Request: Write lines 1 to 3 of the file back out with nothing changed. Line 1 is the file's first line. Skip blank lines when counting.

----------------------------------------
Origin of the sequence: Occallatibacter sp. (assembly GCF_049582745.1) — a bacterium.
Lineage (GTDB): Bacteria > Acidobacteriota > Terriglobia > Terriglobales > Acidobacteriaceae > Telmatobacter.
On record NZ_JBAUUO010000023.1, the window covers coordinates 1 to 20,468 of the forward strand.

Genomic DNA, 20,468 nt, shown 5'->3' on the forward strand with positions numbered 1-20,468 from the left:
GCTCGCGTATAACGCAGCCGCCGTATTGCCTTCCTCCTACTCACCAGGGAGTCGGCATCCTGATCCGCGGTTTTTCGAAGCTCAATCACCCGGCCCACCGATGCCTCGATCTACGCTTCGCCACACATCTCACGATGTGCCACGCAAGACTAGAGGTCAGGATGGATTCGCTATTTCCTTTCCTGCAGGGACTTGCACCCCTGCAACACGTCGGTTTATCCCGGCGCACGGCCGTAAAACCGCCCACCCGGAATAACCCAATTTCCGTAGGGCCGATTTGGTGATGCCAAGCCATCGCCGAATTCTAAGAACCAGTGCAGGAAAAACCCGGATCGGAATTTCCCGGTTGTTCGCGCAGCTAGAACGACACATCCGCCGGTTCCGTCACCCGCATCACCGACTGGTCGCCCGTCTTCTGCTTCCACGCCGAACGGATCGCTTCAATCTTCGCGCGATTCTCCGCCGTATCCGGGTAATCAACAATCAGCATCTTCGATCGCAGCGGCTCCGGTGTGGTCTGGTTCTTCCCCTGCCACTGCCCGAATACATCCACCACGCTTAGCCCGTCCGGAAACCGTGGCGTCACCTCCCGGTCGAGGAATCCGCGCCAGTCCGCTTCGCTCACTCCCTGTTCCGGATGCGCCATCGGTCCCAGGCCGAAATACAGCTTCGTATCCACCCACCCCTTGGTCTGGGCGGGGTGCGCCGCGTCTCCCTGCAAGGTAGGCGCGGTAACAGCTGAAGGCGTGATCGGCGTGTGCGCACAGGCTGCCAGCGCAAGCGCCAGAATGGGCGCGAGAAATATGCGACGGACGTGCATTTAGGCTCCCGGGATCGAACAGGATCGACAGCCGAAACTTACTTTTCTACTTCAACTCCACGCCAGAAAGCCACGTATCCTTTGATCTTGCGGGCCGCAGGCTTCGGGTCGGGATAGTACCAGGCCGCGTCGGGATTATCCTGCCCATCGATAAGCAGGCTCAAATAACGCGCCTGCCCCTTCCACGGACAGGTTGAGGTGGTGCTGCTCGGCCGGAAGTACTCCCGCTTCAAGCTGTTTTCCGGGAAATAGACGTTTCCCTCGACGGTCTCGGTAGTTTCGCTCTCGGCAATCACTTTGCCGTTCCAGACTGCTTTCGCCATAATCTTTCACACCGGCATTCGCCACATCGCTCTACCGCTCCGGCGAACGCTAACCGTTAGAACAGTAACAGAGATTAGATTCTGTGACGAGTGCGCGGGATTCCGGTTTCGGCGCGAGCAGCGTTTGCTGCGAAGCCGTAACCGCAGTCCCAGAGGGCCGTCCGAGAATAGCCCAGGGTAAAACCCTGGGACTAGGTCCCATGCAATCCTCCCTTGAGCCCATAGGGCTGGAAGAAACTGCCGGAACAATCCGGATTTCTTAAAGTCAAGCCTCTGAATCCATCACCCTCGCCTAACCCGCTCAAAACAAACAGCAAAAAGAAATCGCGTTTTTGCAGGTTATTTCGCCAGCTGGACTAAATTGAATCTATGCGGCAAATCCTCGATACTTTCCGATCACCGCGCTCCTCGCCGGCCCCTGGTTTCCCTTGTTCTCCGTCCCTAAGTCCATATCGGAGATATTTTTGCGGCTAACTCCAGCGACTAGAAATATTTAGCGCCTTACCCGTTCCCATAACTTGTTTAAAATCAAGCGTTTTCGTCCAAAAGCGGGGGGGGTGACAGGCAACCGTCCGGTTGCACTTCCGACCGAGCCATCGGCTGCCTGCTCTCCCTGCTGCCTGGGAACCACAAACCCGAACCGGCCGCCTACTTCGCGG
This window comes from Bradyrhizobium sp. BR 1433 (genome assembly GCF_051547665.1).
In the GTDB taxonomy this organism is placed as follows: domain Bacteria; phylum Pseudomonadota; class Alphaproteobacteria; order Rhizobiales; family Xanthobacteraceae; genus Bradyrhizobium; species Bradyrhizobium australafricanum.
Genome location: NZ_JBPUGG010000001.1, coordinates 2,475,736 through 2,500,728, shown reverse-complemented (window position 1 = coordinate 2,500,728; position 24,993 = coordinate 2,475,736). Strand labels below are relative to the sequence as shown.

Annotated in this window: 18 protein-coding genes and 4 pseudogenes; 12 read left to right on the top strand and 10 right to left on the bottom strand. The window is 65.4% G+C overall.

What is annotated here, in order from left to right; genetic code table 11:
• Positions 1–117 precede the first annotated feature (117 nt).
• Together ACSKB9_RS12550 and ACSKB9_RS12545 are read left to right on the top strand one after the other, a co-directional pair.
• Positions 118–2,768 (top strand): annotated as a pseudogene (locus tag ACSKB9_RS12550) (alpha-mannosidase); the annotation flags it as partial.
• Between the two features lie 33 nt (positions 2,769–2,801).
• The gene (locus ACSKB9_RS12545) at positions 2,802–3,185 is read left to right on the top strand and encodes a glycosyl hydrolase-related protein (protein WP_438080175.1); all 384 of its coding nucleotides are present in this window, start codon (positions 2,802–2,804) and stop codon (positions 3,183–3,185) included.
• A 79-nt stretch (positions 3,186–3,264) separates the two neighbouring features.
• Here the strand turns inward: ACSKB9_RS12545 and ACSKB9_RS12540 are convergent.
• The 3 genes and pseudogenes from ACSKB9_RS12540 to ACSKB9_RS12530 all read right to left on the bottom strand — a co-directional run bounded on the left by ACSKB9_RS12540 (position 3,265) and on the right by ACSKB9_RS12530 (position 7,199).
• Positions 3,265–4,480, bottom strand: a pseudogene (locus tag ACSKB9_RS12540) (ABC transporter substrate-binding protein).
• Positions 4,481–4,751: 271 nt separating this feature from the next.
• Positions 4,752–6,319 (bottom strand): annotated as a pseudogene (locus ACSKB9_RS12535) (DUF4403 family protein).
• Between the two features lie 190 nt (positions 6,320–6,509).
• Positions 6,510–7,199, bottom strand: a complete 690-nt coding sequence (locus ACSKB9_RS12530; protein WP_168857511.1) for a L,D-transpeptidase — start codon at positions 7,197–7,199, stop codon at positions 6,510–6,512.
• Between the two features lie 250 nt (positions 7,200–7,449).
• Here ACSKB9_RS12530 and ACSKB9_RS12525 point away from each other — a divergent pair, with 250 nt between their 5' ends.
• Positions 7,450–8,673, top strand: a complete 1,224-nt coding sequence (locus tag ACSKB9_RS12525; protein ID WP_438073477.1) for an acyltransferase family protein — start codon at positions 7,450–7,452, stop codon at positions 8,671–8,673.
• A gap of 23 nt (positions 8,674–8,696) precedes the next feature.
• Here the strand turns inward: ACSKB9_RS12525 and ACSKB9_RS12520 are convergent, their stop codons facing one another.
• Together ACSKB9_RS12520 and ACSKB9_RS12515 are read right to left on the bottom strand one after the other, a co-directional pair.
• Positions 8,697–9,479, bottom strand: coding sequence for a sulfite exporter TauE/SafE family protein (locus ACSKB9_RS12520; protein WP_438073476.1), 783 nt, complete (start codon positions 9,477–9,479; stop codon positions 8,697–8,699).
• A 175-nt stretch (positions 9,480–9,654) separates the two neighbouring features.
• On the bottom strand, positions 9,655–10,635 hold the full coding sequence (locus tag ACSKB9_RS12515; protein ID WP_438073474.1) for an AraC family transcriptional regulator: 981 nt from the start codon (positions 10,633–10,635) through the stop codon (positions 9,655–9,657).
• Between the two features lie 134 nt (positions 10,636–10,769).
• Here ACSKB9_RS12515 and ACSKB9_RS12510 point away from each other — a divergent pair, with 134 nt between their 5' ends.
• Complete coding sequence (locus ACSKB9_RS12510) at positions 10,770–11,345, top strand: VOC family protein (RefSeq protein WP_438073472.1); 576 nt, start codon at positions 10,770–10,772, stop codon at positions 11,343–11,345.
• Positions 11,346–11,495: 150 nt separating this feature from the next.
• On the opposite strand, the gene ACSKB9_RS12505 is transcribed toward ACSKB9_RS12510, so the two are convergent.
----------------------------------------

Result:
Origin of the sequence: Occallatibacter sp. (assembly GCF_049582745.1) — a bacterium.
Lineage (GTDB): Bacteria > Acidobacteriota > Terriglobia > Terriglobales > Acidobacteriaceae > Telmatobacter.
On record NZ_JBAUUO010000023.1, the window covers coordinates 1 to 20,468 of the forward strand.